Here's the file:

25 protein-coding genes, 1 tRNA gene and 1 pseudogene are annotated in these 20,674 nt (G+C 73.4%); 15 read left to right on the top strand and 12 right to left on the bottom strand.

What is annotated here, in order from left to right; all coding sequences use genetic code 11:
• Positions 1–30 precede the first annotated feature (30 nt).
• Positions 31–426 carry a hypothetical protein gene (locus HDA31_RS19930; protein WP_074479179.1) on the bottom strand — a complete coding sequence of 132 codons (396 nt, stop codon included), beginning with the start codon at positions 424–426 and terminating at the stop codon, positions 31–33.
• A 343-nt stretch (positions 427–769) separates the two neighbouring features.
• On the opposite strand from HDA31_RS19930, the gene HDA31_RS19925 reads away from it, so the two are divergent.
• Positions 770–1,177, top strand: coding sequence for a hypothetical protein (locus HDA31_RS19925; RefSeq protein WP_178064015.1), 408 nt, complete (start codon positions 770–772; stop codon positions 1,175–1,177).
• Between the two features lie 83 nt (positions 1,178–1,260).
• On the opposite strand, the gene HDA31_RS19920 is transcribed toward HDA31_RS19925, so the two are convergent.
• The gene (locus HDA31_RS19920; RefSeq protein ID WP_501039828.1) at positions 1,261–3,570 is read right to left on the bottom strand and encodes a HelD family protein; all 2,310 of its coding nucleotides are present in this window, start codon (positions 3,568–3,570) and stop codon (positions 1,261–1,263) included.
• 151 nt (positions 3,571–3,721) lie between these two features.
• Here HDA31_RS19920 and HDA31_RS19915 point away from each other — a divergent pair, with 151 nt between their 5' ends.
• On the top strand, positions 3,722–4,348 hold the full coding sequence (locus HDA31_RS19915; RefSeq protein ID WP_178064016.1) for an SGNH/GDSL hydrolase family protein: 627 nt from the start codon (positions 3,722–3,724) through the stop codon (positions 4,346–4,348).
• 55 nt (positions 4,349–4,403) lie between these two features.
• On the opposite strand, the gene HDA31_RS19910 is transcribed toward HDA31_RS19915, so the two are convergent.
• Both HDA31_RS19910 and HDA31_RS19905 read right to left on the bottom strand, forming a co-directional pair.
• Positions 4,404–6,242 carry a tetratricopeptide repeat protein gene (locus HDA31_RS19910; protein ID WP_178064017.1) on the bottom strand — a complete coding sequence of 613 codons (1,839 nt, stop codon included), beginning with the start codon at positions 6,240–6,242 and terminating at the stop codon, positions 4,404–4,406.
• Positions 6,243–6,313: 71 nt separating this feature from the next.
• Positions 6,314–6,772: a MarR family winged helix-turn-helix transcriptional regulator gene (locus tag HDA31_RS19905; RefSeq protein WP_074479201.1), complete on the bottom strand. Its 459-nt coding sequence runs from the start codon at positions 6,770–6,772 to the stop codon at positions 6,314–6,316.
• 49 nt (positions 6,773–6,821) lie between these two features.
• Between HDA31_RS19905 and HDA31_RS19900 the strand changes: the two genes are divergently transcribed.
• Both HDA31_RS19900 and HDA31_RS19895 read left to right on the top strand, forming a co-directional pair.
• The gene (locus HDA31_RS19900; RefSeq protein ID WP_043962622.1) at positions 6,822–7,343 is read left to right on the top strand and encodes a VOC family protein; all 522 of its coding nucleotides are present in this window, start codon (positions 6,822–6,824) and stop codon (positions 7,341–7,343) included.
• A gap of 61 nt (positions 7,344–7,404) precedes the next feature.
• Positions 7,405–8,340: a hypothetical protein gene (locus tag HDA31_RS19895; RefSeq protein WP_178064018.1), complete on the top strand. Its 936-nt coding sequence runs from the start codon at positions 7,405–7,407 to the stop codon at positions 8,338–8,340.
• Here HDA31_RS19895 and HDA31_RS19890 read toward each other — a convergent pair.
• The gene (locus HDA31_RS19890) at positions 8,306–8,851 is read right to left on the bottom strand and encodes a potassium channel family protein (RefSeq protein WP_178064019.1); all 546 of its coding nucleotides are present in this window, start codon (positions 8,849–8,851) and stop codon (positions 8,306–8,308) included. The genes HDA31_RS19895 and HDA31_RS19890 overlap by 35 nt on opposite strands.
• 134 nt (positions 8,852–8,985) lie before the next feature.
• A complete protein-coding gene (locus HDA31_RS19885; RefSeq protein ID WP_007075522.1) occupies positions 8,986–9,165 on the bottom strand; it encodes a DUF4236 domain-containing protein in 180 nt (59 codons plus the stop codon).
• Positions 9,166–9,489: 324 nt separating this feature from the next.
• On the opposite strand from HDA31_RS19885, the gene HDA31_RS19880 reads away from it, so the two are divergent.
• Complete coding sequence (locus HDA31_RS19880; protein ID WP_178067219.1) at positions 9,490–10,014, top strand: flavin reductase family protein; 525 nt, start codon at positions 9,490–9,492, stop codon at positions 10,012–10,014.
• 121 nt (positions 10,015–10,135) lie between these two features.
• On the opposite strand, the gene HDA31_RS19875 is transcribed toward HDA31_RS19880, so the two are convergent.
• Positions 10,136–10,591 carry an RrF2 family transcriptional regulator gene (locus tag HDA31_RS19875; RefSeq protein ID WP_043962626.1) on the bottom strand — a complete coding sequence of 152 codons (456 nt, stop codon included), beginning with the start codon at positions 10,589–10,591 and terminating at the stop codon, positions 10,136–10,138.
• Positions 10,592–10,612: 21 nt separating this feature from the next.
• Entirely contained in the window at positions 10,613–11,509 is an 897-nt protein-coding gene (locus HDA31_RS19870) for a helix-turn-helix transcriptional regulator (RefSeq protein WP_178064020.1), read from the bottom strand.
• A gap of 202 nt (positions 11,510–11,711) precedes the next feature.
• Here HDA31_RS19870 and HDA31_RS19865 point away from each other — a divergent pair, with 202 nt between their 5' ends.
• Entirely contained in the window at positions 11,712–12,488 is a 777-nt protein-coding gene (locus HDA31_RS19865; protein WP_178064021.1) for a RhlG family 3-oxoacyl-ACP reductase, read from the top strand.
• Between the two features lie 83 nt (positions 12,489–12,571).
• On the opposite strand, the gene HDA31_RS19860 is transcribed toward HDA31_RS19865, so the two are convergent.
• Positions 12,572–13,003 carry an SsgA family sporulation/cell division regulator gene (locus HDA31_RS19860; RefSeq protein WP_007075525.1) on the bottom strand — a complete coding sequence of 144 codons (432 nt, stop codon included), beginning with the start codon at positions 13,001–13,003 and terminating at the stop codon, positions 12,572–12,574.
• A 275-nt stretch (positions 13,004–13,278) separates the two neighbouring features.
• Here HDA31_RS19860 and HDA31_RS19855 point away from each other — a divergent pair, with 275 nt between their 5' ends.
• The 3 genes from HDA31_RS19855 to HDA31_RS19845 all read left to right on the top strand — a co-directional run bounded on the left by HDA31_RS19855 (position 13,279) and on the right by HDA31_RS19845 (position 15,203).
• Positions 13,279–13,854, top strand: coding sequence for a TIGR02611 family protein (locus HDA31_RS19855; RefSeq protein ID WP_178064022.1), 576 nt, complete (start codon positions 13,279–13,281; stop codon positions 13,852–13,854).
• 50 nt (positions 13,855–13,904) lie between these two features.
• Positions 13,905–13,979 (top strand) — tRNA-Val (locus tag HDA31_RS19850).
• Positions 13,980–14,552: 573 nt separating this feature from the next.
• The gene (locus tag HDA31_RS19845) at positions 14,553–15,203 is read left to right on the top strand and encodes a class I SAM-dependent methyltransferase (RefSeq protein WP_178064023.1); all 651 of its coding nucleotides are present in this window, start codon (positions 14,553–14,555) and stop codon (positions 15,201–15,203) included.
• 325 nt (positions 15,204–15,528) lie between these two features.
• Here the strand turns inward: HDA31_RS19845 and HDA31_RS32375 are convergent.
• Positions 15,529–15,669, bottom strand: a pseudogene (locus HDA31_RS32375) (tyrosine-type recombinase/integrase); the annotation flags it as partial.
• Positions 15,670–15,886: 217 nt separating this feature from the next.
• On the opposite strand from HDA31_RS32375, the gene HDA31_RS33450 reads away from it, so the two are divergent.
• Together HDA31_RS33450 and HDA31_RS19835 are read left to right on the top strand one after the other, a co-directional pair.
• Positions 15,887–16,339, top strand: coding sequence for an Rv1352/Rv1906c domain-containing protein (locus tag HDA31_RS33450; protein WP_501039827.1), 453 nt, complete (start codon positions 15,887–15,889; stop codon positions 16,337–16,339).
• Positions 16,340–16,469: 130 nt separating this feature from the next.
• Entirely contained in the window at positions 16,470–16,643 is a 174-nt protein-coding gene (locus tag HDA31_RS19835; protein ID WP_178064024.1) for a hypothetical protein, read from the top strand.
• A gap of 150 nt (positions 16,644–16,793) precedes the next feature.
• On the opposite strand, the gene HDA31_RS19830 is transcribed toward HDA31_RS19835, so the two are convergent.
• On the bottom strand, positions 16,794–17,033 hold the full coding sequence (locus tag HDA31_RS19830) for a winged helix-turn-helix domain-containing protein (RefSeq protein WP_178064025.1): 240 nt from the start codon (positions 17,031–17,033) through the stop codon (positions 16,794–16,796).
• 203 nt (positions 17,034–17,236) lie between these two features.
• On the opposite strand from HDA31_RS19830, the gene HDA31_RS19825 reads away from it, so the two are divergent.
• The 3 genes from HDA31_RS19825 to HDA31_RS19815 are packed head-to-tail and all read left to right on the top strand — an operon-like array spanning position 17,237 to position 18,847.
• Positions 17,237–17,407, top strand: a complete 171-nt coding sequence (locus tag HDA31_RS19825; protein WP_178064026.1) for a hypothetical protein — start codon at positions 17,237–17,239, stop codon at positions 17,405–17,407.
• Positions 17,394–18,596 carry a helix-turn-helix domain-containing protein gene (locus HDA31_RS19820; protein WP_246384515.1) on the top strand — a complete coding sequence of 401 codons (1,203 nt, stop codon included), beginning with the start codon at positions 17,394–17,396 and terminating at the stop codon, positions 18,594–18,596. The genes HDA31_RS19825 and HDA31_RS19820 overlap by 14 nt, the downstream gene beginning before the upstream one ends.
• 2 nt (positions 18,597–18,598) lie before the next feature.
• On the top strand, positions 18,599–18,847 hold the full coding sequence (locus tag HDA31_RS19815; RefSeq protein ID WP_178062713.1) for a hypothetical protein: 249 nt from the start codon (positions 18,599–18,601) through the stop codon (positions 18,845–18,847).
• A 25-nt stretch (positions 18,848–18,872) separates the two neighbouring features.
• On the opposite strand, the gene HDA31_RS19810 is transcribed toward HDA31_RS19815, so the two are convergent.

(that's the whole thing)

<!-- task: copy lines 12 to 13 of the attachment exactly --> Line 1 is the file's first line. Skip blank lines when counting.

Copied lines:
• Here HDA31_RS19920 and HDA31_RS19915 point away from each other — a divergent pair, with 151 nt between their 5' ends.
• On the top strand, positions 3,722–4,348 hold the full coding sequence (locus HDA31_RS19915; RefSeq protein ID WP_178064016.1) for an SGNH/GDSL hydrolase family protein: 627 nt from the start codon (positions 3,722–3,724) through the stop codon (positions 4,346–4,348).